When Telangana chief minister K Chandrasekhar Rao (better known as KCR) recommended dissolution of the state Assembly on 6 September, he was gung-ho with supreme confidence that he would win the election that would follow. This cocksureness was, of course, what had prompted the Telangana Rashtra Samithi (TRS) leader to go in for an early election, which would otherwise have been held along with the Lok Sabha polls a few months later.

But two months after KCR took that gamble and about a month before polling, much of his cheeky confidence seems to have evaporated. Even his supporters are beginning to wonder if he is still the unrivalled hero of Telangana, the state carved out of Andhra Pradesh in 2014 after an agitation he spearheaded. His public bluster of winning 100 or more of the Assembly’s 119 seats in the election next month continues, but his impressive oratory in Telugu and Urdu fails to hide his nervous gloom.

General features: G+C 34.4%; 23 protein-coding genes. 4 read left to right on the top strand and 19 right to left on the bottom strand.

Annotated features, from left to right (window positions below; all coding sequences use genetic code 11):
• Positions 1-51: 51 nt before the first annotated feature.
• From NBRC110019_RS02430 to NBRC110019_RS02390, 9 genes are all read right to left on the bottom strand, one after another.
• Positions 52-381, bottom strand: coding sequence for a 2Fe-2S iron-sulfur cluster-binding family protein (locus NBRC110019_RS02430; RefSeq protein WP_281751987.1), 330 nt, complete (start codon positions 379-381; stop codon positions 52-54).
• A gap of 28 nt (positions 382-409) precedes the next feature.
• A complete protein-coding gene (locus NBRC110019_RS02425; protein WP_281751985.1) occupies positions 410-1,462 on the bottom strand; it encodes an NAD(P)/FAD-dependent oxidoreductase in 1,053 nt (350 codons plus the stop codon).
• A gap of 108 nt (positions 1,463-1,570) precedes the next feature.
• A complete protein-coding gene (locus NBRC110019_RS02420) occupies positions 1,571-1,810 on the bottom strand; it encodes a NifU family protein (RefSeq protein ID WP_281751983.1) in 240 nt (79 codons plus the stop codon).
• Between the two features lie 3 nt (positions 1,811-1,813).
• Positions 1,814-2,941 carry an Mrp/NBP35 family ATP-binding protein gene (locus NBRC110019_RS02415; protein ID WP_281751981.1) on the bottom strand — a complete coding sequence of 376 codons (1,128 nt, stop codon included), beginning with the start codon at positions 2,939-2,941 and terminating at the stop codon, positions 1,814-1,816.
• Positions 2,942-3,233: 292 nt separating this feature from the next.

That’s because he hadn’t expected two things to happen when he opted for the Assembly’s dissolution. One, he didn’t expect the election date to be as late as 7 December. Two, he also didn’t expect what looks like a formidable Mahakutami – a grand alliance – consisting of Congress, Telugu Desam Party (TDP), Telangana Jana Sena and CPI to shape up so quickly against him.

The gap of 90 days between his announcement and the polling is depriving Rao of the advantages he imagined he would reap by springing a nasty surprise on his rivals. When he had made the announcement, it stunned the Opposition, though his gamble had been in the air for some time. Adding to that shocker was his immediate announcement of the names of candidates for 105 constituencies.